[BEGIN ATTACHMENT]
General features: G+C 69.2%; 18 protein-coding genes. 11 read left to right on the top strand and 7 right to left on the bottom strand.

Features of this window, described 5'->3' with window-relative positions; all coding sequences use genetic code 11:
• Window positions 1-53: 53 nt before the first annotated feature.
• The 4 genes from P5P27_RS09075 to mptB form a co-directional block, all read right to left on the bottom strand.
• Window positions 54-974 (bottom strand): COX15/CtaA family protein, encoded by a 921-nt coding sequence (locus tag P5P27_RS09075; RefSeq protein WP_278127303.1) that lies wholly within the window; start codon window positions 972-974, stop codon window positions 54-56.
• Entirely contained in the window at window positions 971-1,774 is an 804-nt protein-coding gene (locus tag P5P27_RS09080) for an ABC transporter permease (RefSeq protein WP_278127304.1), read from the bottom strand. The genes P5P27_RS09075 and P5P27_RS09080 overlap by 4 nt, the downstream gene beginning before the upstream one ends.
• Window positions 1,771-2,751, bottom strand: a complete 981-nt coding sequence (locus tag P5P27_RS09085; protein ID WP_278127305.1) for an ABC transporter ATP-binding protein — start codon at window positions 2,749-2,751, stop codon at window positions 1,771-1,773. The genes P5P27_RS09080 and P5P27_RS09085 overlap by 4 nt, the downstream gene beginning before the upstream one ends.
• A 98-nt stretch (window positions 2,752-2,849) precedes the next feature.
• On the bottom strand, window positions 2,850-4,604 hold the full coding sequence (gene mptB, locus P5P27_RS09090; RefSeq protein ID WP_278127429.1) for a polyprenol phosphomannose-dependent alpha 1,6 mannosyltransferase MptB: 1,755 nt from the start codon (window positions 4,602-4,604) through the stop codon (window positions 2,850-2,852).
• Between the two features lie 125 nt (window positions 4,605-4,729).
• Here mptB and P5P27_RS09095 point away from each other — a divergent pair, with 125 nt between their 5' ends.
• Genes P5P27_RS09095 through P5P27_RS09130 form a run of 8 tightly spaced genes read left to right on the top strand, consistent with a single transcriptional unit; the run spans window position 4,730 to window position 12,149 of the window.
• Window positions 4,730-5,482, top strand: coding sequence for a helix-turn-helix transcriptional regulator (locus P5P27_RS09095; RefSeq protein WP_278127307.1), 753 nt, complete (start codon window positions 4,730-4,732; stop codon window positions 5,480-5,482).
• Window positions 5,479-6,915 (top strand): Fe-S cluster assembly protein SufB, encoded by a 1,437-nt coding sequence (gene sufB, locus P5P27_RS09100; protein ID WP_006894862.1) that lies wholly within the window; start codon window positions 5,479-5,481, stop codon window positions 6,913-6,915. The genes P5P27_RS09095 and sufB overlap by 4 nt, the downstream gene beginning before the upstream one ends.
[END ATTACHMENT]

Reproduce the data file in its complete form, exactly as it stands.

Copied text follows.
General features: G+C 69.2%; 18 protein-coding genes. 11 read left to right on the top strand and 7 right to left on the bottom strand.

Features of this window, described 5'->3' with window-relative positions; all coding sequences use genetic code 11:
• Window positions 1-53: 53 nt before the first annotated feature.
• The 4 genes from P5P27_RS09075 to mptB form a co-directional block, all read right to left on the bottom strand.
• Window positions 54-974 (bottom strand): COX15/CtaA family protein, encoded by a 921-nt coding sequence (locus tag P5P27_RS09075; RefSeq protein WP_278127303.1) that lies wholly within the window; start codon window positions 972-974, stop codon window positions 54-56.
• Entirely contained in the window at window positions 971-1,774 is an 804-nt protein-coding gene (locus tag P5P27_RS09080) for an ABC transporter permease (RefSeq protein WP_278127304.1), read from the bottom strand. The genes P5P27_RS09075 and P5P27_RS09080 overlap by 4 nt, the downstream gene beginning before the upstream one ends.
• Window positions 1,771-2,751, bottom strand: a complete 981-nt coding sequence (locus tag P5P27_RS09085; protein ID WP_278127305.1) for an ABC transporter ATP-binding protein — start codon at window positions 2,749-2,751, stop codon at window positions 1,771-1,773. The genes P5P27_RS09080 and P5P27_RS09085 overlap by 4 nt, the downstream gene beginning before the upstream one ends.
• A 98-nt stretch (window positions 2,752-2,849) precedes the next feature.
• On the bottom strand, window positions 2,850-4,604 hold the full coding sequence (gene mptB, locus P5P27_RS09090; RefSeq protein ID WP_278127429.1) for a polyprenol phosphomannose-dependent alpha 1,6 mannosyltransferase MptB: 1,755 nt from the start codon (window positions 4,602-4,604) through the stop codon (window positions 2,850-2,852).
• Between the two features lie 125 nt (window positions 4,605-4,729).
• Here mptB and P5P27_RS09095 point away from each other — a divergent pair, with 125 nt between their 5' ends.
• Genes P5P27_RS09095 through P5P27_RS09130 form a run of 8 tightly spaced genes read left to right on the top strand, consistent with a single transcriptional unit; the run spans window position 4,730 to window position 12,149 of the window.
• Window positions 4,730-5,482, top strand: coding sequence for a helix-turn-helix transcriptional regulator (locus P5P27_RS09095; RefSeq protein WP_278127307.1), 753 nt, complete (start codon window positions 4,730-4,732; stop codon window positions 5,480-5,482).
• Window positions 5,479-6,915 (top strand): Fe-S cluster assembly protein SufB, encoded by a 1,437-nt coding sequence (gene sufB, locus P5P27_RS09100; protein ID WP_006894862.1) that lies wholly within the window; start codon window positions 5,479-5,481, stop codon window positions 6,913-6,915. The genes P5P27_RS09095 and sufB overlap by 4 nt, the downstream gene beginning before the upstream one ends.